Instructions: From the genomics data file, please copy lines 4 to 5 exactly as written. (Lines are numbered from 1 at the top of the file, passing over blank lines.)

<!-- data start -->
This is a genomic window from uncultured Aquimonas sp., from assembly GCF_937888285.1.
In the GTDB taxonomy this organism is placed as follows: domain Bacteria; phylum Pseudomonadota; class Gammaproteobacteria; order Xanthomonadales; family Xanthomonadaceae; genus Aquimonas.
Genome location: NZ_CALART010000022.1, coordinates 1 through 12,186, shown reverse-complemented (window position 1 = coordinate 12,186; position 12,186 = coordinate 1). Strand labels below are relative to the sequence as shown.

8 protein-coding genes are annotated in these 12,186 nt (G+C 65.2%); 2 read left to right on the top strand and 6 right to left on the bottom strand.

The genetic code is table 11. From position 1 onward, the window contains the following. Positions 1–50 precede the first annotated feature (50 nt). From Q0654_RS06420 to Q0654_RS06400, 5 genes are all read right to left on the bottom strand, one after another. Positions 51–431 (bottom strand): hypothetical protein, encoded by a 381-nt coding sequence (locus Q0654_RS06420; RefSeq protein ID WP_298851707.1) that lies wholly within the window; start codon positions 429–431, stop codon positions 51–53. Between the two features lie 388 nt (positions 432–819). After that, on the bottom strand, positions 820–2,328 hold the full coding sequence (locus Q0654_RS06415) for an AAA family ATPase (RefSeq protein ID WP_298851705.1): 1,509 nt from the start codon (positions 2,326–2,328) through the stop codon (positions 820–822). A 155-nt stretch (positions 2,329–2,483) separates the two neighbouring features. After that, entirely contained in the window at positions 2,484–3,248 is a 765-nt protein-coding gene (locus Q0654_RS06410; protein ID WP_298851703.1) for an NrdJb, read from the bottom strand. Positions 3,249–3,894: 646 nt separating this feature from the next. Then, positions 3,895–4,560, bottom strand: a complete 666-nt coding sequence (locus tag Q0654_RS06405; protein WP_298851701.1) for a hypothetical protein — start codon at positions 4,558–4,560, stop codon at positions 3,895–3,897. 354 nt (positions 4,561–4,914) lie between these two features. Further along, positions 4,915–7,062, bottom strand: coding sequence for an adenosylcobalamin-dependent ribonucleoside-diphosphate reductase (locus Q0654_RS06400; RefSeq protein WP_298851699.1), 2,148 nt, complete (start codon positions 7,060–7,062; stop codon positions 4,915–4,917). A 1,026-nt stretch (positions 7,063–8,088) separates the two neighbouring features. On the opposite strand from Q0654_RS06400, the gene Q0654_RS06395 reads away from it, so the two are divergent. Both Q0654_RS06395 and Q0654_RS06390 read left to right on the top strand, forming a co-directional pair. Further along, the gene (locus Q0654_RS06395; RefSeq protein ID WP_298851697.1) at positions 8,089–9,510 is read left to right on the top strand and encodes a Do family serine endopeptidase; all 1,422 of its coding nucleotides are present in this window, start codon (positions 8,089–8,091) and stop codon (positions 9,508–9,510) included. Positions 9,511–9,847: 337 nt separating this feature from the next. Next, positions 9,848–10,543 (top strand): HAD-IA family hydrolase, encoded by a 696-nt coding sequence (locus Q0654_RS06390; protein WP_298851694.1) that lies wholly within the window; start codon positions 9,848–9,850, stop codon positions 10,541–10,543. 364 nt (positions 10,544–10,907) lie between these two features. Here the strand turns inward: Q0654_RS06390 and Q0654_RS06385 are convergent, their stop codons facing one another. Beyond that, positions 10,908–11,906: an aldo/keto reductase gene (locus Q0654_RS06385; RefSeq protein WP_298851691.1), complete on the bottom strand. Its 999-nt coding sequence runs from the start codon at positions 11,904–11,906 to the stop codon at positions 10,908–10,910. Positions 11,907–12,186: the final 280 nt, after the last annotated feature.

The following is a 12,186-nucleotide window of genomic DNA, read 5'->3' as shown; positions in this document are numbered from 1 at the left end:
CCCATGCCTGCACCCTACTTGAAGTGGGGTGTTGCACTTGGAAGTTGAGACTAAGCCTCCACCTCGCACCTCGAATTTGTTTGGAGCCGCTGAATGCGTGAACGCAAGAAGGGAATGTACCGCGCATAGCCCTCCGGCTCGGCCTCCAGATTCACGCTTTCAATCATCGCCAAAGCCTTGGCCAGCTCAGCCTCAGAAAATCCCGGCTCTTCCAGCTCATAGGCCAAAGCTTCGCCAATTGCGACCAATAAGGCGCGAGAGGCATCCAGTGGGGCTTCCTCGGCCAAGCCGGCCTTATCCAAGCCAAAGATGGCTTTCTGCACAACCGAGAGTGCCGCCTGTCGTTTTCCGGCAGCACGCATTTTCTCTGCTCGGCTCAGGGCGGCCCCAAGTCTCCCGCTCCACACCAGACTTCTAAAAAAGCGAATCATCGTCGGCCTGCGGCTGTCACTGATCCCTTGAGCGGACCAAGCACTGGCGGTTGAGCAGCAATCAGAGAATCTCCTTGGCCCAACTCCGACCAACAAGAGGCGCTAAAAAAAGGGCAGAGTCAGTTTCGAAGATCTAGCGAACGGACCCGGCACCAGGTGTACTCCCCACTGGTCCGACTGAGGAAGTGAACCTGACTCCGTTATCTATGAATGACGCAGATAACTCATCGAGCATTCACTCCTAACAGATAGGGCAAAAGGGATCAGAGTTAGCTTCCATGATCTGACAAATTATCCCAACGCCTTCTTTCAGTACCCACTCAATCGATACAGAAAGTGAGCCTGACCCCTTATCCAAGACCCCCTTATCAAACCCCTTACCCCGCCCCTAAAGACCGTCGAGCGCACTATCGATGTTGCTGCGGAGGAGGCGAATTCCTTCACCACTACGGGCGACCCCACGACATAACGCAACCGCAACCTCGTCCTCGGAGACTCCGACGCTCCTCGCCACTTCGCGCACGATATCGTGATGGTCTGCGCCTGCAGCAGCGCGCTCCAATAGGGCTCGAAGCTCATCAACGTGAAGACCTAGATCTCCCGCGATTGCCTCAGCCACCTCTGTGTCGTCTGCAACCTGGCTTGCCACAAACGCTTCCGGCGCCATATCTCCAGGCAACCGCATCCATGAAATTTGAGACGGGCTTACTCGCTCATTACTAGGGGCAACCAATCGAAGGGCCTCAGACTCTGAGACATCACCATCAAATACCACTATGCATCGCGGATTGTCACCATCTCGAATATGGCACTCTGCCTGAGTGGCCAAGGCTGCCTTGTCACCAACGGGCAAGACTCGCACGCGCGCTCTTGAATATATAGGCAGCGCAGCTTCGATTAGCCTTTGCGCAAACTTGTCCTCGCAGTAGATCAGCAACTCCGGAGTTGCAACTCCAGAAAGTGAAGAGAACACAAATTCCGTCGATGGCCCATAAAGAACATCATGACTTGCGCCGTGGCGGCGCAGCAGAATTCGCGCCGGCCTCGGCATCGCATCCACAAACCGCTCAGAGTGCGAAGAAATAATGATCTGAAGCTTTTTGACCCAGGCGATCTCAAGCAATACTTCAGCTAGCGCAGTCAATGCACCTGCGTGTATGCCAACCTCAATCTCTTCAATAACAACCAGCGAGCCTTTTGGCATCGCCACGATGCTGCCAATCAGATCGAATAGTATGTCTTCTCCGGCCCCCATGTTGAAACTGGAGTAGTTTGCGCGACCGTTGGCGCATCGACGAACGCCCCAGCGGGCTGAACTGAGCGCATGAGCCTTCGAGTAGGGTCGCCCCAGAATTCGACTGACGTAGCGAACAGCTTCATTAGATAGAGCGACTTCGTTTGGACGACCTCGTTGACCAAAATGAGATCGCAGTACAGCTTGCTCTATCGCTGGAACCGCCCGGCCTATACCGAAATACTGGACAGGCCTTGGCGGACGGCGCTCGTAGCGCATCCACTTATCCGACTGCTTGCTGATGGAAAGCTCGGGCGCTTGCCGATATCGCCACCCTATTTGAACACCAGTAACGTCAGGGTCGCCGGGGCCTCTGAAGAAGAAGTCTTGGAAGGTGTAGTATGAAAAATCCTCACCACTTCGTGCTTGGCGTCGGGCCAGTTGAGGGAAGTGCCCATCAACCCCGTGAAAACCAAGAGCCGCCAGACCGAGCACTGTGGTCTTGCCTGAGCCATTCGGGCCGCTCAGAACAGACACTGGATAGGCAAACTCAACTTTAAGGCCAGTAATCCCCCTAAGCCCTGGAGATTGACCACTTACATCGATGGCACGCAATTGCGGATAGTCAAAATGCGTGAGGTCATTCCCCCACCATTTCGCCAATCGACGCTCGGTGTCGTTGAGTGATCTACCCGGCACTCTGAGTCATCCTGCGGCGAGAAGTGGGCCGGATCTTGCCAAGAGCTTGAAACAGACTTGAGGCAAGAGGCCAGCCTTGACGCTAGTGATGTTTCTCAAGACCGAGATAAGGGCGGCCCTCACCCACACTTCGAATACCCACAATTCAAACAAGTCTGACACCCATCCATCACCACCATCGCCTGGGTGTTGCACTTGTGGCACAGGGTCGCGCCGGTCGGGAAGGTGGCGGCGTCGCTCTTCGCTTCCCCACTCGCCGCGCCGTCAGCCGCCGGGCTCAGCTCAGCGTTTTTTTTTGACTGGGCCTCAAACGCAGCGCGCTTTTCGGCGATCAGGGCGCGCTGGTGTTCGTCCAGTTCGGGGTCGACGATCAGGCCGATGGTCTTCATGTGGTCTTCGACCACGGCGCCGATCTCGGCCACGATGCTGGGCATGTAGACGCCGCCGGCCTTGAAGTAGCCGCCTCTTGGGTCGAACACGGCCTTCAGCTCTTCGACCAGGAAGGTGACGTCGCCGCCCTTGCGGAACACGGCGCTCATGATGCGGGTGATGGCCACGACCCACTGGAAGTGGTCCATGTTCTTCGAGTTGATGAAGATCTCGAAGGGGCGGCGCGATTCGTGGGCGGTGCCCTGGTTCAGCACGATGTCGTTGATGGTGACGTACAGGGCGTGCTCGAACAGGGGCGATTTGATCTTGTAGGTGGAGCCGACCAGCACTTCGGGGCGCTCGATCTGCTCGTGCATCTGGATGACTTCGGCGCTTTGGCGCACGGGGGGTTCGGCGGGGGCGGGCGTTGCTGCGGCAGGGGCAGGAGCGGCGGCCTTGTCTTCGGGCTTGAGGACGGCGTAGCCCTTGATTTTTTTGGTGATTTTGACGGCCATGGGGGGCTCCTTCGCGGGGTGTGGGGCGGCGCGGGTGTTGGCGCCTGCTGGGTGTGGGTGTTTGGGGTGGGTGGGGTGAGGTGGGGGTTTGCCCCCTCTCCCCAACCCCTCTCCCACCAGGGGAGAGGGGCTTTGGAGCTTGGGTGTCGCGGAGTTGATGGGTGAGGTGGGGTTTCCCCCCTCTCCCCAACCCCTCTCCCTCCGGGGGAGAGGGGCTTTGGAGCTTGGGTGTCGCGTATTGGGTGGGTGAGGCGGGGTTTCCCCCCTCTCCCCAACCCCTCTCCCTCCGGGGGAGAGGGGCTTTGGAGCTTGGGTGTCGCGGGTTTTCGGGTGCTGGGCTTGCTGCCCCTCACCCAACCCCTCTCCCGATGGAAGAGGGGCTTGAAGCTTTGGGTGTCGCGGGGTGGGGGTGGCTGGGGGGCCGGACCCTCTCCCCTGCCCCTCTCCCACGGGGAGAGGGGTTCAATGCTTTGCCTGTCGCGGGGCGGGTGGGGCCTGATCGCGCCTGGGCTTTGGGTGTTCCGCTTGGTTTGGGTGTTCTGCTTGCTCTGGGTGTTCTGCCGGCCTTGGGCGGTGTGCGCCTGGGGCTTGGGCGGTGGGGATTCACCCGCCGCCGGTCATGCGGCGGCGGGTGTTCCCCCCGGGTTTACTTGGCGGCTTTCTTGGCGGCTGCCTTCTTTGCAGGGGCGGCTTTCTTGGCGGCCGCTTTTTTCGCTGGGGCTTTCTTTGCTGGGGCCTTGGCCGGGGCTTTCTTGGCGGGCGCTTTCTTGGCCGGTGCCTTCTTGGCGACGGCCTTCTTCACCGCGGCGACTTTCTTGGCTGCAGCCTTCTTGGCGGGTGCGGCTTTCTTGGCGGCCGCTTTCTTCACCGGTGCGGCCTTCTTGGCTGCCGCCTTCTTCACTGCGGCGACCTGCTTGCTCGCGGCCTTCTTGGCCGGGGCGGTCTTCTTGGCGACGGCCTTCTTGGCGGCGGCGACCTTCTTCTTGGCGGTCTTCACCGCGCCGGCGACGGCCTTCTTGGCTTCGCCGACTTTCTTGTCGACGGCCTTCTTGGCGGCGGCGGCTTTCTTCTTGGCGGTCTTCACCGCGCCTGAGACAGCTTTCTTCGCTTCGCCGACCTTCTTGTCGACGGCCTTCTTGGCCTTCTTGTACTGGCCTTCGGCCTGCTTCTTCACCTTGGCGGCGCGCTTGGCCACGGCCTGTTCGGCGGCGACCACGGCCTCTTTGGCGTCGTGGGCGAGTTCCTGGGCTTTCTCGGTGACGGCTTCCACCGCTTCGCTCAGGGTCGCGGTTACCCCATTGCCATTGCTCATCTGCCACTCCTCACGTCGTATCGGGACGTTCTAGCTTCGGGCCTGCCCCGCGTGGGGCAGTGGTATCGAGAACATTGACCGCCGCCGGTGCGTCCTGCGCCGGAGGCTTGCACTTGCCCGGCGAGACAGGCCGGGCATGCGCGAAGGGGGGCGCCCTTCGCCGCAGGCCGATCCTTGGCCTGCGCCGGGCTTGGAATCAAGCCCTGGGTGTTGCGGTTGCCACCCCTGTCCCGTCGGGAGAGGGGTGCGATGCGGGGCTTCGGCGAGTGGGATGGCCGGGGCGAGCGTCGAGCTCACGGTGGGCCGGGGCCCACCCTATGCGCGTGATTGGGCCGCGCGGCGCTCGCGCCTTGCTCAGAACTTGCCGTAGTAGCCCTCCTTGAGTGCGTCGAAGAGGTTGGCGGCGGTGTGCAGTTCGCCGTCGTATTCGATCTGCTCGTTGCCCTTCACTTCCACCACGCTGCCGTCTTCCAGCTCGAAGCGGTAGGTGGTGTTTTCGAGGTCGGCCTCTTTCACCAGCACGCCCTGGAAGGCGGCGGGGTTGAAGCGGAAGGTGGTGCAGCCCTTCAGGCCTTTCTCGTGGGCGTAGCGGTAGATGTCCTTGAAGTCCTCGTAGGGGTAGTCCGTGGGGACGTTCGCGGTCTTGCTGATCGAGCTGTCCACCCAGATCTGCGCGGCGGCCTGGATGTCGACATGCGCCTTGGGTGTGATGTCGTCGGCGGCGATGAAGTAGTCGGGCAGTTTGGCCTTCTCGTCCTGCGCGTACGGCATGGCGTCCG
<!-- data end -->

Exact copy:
8 protein-coding genes are annotated in these 12,186 nt (G+C 65.2%); 2 read left to right on the top strand and 6 right to left on the bottom strand.

The genetic code is table 11. From position 1 onward, the window contains the following. Positions 1–50 precede the first annotated feature (50 nt). From Q0654_RS06420 to Q0654_RS06400, 5 genes are all read right to left on the bottom strand, one after another. Positions 51–431 (bottom strand): hypothetical protein, encoded by a 381-nt coding sequence (locus Q0654_RS06420; RefSeq protein ID WP_298851707.1) that lies wholly within the window; start codon positions 429–431, stop codon positions 51–53. Between the two features lie 388 nt (positions 432–819). After that, on the bottom strand, positions 820–2,328 hold the full coding sequence (locus Q0654_RS06415) for an AAA family ATPase (RefSeq protein ID WP_298851705.1): 1,509 nt from the start codon (positions 2,326–2,328) through the stop codon (positions 820–822). A 155-nt stretch (positions 2,329–2,483) separates the two neighbouring features. After that, entirely contained in the window at positions 2,484–3,248 is a 765-nt protein-coding gene (locus Q0654_RS06410; protein ID WP_298851703.1) for an NrdJb, read from the bottom strand. Positions 3,249–3,894: 646 nt separating this feature from the next. Then, positions 3,895–4,560, bottom strand: a complete 666-nt coding sequence (locus tag Q0654_RS06405; protein WP_298851701.1) for a hypothetical protein — start codon at positions 4,558–4,560, stop codon at positions 3,895–3,897. 354 nt (positions 4,561–4,914) lie between these two features. Further along, positions 4,915–7,062, bottom strand: coding sequence for an adenosylcobalamin-dependent ribonucleoside-diphosphate reductase (locus Q0654_RS06400; RefSeq protein WP_298851699.1), 2,148 nt, complete (start codon positions 7,060–7,062; stop codon positions 4,915–4,917). A 1,026-nt stretch (positions 7,063–8,088) separates the two neighbouring features. On the opposite strand from Q0654_RS06400, the gene Q0654_RS06395 reads away from it, so the two are divergent. Both Q0654_RS06395 and Q0654_RS06390 read left to right on the top strand, forming a co-directional pair. Further along, the gene (locus Q0654_RS06395; RefSeq protein ID WP_298851697.1) at positions 8,089–9,510 is read left to right on the top strand and encodes a Do family serine endopeptidase; all 1,422 of its coding nucleotides are present in this window, start codon (positions 8,089–8,091) and stop codon (positions 9,508–9,510) included. Positions 9,511–9,847: 337 nt separating this feature from the next. Next, positions 9,848–10,543 (top strand): HAD-IA family hydrolase, encoded by a 696-nt coding sequence (locus Q0654_RS06390; protein WP_298851694.1) that lies wholly within the window; start codon positions 9,848–9,850, stop codon positions 10,541–10,543. 364 nt (positions 10,544–10,907) lie between these two features. Here the strand turns inward: Q0654_RS06390 and Q0654_RS06385 are convergent, their stop codons facing one another. Beyond that, positions 10,908–11,906: an aldo/keto reductase gene (locus Q0654_RS06385; RefSeq protein WP_298851691.1), complete on the bottom strand. Its 999-nt coding sequence runs from the start codon at positions 11,904–11,906 to the stop codon at positions 10,908–10,910. Positions 11,907–12,186: the final 280 nt, after the last annotated feature.